The number before the colon is multiplied by 10 and

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Unformatted text preview: the coupon rate of the bond. This Treasury bond pays 7¾ percent of the face value of the bond in annual interest payments. In the second column we learn when the bond matures. This Treasury bond matures in February 2009. In the third column we learn how much the buyer is willing to pay for the bond (the price you will receive if you sell it). The number here is 105:12. The number before the colon is multiplied by 10, and the number after the colon stands for 32nds of $10. Therefore, first multiply 105 $10, which gives you $1,050. Then, since 12/32 is 0.375, multiply 0.375 times $10, giving you $3.75. Add the $3.75 to $1,050 to get $1,053.75. The fourth column indicates how much the seller is asking for the bond. In other words, it is the price you will pay to the seller if you buy the bond. In this case, it is $1,054.37. In the fifth column the change in the price of the bond from the previous trading day is quoted in 32nds. It follows then that a –1 means that the price of the bond fell by 1/32nd of $10 or approximately 32 cents from the previous day. Finally, yield, which is based on the ask price, is the return a person who buys the bond today (at the ask price) and holds it to maturity will realize. For this bond, the yield is 5.50 percent. Risk and Return We discussed stocks in the first section of this chapter and bonds in the second. The common denominator between both these sections is that people buy stocks or bonds for the return. Simply stated, they buy stocks and bonds in the hope that they will “make money.” We need to keep in mind that stocks and bonds often come with different risk and return factors. For example, it might be much riskier to buy stock in a new company than it is to buy a Treasury bond issued by the U.S. Treasury. You can be fairly sure that the U.S. Treasury is going to pay off that bond; after all, the U.S. government has the ability to tax people. However, you can’t be so sure you’ll have a positive return on the stock you buy in the new company. You might buy the stock for $10 one day, and...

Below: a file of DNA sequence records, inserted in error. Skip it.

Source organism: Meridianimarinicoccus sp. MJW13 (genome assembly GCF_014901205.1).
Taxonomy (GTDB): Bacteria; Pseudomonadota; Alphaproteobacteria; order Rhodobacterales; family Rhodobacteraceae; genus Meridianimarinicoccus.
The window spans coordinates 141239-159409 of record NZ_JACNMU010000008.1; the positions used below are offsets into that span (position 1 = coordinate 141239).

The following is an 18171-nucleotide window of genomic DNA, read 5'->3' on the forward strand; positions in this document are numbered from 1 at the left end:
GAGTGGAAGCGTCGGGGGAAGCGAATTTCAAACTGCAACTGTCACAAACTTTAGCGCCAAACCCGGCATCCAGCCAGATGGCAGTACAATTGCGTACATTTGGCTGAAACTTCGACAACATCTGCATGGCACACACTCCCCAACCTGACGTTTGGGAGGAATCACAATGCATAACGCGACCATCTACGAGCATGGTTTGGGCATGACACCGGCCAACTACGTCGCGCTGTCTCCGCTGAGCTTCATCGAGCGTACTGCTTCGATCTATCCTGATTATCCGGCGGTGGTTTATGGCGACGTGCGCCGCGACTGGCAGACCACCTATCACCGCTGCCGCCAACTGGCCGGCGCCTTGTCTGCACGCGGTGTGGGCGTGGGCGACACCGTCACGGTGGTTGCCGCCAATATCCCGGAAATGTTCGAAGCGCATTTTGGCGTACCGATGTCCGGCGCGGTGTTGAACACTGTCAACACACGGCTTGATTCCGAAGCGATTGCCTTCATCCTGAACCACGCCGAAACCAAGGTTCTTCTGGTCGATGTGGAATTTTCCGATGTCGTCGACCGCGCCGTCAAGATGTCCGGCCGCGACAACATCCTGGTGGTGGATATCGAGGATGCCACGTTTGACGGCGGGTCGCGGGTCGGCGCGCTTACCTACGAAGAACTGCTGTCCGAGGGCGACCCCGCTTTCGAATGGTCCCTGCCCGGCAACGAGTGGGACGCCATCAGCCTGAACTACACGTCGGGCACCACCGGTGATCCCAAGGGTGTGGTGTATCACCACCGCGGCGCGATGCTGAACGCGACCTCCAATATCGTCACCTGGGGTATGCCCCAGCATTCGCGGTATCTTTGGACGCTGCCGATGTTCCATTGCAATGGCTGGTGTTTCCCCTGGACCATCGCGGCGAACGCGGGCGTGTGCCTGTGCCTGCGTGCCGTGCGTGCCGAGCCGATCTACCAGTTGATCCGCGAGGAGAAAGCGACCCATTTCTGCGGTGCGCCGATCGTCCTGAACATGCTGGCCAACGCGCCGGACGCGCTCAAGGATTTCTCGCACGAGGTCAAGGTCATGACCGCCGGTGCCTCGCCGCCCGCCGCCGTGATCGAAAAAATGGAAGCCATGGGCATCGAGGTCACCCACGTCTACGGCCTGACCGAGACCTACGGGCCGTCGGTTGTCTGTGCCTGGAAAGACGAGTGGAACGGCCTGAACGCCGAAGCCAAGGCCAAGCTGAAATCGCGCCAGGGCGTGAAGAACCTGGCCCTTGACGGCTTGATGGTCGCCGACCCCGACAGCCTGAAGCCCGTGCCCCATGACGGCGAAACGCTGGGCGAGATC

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This document was uploaded on 01/16/2014.

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